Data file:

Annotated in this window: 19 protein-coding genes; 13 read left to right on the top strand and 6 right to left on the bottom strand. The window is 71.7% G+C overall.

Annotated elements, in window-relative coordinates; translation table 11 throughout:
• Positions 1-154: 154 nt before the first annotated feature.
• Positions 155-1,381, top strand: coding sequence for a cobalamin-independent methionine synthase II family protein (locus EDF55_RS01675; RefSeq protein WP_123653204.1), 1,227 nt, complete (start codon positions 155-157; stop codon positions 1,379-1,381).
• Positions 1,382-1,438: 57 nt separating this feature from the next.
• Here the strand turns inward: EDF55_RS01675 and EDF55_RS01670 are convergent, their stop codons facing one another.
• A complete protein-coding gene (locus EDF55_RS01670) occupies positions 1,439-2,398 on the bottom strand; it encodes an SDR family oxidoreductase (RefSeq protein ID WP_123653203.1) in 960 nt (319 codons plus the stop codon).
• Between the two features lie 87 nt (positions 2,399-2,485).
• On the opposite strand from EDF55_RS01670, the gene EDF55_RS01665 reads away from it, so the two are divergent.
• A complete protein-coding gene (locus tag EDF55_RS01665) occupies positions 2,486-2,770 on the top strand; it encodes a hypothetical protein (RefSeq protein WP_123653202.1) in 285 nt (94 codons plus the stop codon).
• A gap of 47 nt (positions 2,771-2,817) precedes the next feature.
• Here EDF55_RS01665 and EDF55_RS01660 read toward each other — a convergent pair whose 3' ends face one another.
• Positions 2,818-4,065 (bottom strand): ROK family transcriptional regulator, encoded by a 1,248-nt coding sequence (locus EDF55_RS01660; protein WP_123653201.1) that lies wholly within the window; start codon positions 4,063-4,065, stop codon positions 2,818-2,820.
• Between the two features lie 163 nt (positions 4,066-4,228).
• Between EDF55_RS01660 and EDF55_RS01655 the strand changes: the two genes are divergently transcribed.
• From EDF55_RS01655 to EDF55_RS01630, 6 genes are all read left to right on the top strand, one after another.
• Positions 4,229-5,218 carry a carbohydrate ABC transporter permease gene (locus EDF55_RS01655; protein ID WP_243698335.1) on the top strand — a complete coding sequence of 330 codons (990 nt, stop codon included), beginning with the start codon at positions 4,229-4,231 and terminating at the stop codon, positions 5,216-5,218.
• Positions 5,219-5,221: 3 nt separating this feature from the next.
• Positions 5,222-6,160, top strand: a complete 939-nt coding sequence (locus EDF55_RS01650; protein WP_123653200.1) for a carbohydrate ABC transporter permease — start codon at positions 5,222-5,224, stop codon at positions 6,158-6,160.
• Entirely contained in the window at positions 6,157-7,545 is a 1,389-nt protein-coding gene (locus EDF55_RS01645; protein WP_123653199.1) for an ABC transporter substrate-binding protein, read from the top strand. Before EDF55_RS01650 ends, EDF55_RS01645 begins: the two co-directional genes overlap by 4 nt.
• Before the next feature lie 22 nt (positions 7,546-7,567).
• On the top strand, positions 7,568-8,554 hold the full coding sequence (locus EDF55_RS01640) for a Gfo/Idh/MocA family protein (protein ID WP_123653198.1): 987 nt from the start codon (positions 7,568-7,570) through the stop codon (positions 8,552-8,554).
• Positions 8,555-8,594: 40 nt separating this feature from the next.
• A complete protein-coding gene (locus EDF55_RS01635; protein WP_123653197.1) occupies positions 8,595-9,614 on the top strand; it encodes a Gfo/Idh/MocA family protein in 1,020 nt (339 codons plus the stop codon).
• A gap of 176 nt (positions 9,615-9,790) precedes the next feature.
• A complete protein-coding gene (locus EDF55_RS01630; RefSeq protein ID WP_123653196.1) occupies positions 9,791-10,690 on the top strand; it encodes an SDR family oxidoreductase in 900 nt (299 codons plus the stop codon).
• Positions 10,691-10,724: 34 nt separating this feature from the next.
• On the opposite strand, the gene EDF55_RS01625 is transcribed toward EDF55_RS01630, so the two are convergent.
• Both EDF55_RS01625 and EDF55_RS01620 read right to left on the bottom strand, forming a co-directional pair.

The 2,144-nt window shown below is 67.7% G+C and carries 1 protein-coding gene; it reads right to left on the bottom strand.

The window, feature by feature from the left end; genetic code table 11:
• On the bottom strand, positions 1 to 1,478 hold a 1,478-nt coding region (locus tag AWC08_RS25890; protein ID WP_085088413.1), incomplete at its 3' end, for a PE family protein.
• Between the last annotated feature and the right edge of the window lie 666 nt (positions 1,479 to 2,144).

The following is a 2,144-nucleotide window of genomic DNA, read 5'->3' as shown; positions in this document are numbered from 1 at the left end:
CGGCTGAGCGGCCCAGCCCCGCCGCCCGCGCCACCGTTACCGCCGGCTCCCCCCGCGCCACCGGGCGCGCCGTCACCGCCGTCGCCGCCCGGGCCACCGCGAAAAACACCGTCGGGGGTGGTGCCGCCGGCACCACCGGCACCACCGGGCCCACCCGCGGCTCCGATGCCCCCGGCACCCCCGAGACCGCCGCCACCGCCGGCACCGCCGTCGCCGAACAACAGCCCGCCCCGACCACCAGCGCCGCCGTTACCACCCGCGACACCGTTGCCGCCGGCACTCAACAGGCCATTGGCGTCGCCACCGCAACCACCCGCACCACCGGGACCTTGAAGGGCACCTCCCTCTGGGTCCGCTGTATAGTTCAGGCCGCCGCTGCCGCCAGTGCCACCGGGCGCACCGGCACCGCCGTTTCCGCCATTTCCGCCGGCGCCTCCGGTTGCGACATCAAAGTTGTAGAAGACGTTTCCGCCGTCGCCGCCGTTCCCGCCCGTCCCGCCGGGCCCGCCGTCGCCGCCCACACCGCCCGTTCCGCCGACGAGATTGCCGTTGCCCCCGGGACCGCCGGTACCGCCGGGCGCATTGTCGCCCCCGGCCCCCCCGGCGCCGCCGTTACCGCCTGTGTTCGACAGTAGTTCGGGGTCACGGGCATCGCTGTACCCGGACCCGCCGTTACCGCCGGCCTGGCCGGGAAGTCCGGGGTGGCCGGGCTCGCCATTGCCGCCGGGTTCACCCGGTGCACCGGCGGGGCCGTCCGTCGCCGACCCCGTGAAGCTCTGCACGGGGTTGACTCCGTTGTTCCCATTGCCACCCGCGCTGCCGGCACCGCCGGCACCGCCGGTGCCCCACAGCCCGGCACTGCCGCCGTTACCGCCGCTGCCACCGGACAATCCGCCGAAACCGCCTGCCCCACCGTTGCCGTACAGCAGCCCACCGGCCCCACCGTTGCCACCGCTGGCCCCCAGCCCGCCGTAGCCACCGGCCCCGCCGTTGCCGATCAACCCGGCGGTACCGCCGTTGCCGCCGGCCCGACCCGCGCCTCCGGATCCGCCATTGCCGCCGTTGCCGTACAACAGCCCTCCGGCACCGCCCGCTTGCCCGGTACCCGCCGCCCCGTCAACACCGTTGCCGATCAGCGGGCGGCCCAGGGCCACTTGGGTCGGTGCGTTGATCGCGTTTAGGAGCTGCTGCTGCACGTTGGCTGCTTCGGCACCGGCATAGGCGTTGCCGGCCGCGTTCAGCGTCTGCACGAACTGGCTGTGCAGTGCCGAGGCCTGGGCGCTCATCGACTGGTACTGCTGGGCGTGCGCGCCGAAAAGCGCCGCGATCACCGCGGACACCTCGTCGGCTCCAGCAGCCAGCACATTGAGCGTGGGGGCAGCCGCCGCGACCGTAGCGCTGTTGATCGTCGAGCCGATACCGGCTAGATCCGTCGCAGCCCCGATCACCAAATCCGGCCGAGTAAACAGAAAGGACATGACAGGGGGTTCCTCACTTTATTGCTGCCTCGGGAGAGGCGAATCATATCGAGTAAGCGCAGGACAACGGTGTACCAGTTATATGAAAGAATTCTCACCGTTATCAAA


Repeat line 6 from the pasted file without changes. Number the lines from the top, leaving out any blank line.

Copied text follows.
• Here the strand turns inward: EDF55_RS01675 and EDF55_RS01670 are convergent, their stop codons facing one another.